Identify Your Executor or Trustee

Given the complexity and number of considerations you have when selecting a trustee or executor, it's important to consult with professionals to evaluate your situation. You want to ensure you're making things simple for your beneficiaries while also ensuring that your family legacy remains intact. City National Bank's wealth planners can help you identify an executor or trustee and form your estate plan.

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This article is for general information and education only. It is provided as a courtesy to the clients and friends of City National Bank (City National). City National does not warrant that it is accurate or complete. Opinions expressed and estimates or projections given are those of the authors or persons quoted as of the date of the article with no obligation to update or notify of inaccuracy or change. This article may not be reproduced, distributed or further published by any person without the written consent of City National. Please cite source when quoting.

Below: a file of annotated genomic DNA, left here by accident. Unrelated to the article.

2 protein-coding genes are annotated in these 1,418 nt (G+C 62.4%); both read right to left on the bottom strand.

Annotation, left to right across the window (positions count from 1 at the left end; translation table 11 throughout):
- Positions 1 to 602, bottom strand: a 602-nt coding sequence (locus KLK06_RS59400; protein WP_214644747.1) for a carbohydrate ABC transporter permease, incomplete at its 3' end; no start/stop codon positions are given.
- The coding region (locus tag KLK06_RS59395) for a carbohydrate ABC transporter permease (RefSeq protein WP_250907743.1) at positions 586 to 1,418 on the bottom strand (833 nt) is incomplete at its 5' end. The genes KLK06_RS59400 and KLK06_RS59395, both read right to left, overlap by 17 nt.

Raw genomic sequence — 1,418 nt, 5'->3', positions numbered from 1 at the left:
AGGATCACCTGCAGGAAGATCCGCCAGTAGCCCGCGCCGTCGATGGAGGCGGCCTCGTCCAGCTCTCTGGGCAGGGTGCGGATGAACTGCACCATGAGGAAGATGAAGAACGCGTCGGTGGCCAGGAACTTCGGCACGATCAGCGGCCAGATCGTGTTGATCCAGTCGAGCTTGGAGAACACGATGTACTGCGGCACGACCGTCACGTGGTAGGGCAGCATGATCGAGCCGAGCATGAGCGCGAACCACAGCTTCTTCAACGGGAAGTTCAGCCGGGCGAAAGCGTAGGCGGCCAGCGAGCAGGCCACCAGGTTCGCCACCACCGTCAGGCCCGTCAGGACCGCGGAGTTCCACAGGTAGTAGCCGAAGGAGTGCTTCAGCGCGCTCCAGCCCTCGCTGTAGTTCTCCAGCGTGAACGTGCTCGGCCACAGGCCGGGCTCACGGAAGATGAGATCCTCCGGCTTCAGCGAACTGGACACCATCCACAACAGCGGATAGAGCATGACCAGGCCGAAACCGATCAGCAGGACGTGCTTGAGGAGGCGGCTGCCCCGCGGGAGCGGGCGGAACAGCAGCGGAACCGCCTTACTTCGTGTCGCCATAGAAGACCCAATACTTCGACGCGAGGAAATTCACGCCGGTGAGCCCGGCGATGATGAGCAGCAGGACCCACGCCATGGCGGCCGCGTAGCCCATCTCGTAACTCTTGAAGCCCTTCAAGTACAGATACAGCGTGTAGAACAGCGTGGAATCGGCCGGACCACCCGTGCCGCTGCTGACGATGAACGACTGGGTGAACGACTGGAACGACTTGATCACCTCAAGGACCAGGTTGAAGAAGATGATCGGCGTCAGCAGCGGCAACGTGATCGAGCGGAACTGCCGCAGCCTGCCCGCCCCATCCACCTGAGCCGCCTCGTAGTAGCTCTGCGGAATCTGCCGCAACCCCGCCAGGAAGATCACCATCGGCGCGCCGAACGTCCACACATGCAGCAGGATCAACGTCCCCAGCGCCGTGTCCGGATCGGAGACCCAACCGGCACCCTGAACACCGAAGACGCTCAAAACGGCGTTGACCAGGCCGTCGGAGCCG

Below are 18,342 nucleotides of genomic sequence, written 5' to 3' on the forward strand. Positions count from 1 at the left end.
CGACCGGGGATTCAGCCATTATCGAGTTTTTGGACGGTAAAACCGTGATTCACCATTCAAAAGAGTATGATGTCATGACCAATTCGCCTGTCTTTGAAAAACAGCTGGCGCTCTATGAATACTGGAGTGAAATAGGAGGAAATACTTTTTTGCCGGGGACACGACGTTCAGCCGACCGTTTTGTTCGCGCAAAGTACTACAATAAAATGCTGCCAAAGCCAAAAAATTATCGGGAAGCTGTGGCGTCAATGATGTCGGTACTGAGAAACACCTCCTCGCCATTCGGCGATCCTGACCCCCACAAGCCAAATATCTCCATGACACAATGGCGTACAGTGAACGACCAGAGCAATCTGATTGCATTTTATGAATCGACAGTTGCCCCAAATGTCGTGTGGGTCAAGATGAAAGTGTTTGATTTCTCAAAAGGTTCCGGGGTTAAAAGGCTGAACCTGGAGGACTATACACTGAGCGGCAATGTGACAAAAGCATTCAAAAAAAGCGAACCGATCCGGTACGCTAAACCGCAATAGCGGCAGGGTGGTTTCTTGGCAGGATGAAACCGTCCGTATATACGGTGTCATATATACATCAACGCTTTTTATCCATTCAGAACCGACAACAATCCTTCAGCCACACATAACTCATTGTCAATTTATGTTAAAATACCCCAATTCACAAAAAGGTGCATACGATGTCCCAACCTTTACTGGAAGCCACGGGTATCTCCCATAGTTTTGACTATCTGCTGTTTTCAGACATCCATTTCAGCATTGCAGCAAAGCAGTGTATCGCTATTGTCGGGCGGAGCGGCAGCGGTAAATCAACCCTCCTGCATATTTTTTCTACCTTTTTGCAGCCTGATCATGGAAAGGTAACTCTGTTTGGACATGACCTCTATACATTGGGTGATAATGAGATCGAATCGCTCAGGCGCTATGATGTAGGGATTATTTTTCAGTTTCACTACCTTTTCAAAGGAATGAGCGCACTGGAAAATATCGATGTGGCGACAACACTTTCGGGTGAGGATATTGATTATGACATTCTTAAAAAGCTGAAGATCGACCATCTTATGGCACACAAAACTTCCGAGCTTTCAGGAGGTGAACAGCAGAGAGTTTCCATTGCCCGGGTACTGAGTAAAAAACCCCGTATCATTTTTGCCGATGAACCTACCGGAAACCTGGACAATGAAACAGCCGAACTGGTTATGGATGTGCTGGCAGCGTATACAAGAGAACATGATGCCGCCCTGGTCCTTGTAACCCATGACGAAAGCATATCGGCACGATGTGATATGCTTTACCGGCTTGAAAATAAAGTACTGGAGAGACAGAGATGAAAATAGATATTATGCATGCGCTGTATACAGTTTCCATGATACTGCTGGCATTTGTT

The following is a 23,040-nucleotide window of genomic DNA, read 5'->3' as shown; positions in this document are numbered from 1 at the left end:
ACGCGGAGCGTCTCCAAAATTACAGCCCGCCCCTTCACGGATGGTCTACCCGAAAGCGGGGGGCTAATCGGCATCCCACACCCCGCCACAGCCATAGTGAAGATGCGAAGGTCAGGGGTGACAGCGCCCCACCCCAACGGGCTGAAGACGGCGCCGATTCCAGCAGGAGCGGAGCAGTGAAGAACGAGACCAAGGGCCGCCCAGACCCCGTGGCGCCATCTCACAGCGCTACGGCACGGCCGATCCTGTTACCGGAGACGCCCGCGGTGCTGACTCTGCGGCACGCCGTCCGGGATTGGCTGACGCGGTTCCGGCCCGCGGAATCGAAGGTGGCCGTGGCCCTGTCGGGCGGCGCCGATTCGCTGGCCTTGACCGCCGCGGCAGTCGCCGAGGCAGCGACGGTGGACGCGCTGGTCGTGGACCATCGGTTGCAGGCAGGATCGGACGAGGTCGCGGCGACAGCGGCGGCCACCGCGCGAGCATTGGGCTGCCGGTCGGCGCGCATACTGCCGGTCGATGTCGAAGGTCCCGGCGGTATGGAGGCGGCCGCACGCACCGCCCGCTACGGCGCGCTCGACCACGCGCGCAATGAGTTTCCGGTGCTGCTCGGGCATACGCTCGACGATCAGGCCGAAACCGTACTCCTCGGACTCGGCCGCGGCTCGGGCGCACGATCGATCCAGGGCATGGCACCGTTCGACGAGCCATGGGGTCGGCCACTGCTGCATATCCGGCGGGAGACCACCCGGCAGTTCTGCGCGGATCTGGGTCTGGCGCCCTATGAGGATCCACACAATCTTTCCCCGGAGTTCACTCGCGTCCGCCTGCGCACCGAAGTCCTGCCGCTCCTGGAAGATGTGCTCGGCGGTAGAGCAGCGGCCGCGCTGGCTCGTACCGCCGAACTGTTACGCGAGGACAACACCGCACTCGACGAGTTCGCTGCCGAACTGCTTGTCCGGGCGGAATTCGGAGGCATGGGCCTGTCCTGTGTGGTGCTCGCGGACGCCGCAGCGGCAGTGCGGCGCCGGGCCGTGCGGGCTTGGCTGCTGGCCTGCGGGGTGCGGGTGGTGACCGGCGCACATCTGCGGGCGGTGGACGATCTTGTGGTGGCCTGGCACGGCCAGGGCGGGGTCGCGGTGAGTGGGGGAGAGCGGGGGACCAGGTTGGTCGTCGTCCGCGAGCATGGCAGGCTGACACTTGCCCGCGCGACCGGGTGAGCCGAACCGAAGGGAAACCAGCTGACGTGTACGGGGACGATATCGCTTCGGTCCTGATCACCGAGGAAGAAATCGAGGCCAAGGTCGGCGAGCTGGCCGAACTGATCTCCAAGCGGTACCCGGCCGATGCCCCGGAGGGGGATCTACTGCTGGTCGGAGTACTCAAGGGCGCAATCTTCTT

City National, as a matter of policy, does not give tax, accounting, regulatory or legal advice. Rules in the areas of law, tax, and accounting are subject to change and open to varying interpretations and readers should seek professional advice.